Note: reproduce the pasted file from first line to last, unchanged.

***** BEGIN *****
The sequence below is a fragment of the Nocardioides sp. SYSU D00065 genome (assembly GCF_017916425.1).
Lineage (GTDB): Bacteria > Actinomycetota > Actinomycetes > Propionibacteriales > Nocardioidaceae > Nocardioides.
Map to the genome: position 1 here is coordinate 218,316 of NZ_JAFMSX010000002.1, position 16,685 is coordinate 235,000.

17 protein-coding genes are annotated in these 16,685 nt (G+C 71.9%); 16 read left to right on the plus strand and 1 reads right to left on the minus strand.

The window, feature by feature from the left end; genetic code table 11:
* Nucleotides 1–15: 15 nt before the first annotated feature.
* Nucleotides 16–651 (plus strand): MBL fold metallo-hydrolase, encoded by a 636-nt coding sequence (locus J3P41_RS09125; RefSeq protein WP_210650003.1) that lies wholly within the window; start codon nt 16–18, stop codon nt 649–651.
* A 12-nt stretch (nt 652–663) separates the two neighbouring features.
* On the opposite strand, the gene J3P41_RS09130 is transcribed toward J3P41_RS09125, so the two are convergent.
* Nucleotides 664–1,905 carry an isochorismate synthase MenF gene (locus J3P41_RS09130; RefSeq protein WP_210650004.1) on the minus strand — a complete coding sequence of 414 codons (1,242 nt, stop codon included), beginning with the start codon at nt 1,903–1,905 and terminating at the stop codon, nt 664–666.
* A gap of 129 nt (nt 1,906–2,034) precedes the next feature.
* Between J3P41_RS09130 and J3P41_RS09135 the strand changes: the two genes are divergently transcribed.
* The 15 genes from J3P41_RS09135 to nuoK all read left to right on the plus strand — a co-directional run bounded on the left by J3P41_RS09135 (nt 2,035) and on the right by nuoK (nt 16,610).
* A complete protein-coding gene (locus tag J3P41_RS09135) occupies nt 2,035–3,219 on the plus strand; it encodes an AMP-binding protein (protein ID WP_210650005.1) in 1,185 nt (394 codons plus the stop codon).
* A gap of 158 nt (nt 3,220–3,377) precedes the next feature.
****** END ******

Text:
The sequence below is a fragment of the Nocardioides sp. SYSU D00065 genome (assembly GCF_017916425.1).
Lineage (GTDB): Bacteria > Actinomycetota > Actinomycetes > Propionibacteriales > Nocardioidaceae > Nocardioides.
Map to the genome: position 1 here is coordinate 218,316 of NZ_JAFMSX010000002.1, position 16,685 is coordinate 235,000.

17 protein-coding genes are annotated in these 16,685 nt (G+C 71.9%); 16 read left to right on the plus strand and 1 reads right to left on the minus strand.

The window, feature by feature from the left end; genetic code table 11:
* Nucleotides 1–15: 15 nt before the first annotated feature.
* Nucleotides 16–651 (plus strand): MBL fold metallo-hydrolase, encoded by a 636-nt coding sequence (locus J3P41_RS09125; RefSeq protein WP_210650003.1) that lies wholly within the window; start codon nt 16–18, stop codon nt 649–651.
* A 12-nt stretch (nt 652–663) separates the two neighbouring features.
* On the opposite strand, the gene J3P41_RS09130 is transcribed toward J3P41_RS09125, so the two are convergent.
* Nucleotides 664–1,905 carry an isochorismate synthase MenF gene (locus J3P41_RS09130; RefSeq protein WP_210650004.1) on the minus strand — a complete coding sequence of 414 codons (1,242 nt, stop codon included), beginning with the start codon at nt 1,903–1,905 and terminating at the stop codon, nt 664–666.
* A gap of 129 nt (nt 1,906–2,034) precedes the next feature.
* Between J3P41_RS09130 and J3P41_RS09135 the strand changes: the two genes are divergently transcribed.
* The 15 genes from J3P41_RS09135 to nuoK all read left to right on the plus strand — a co-directional run bounded on the left by J3P41_RS09135 (nt 2,035) and on the right by nuoK (nt 16,610).
* A complete protein-coding gene (locus tag J3P41_RS09135) occupies nt 2,035–3,219 on the plus strand; it encodes an AMP-binding protein (protein ID WP_210650005.1) in 1,185 nt (394 codons plus the stop codon).
* A gap of 158 nt (nt 3,220–3,377) precedes the next feature.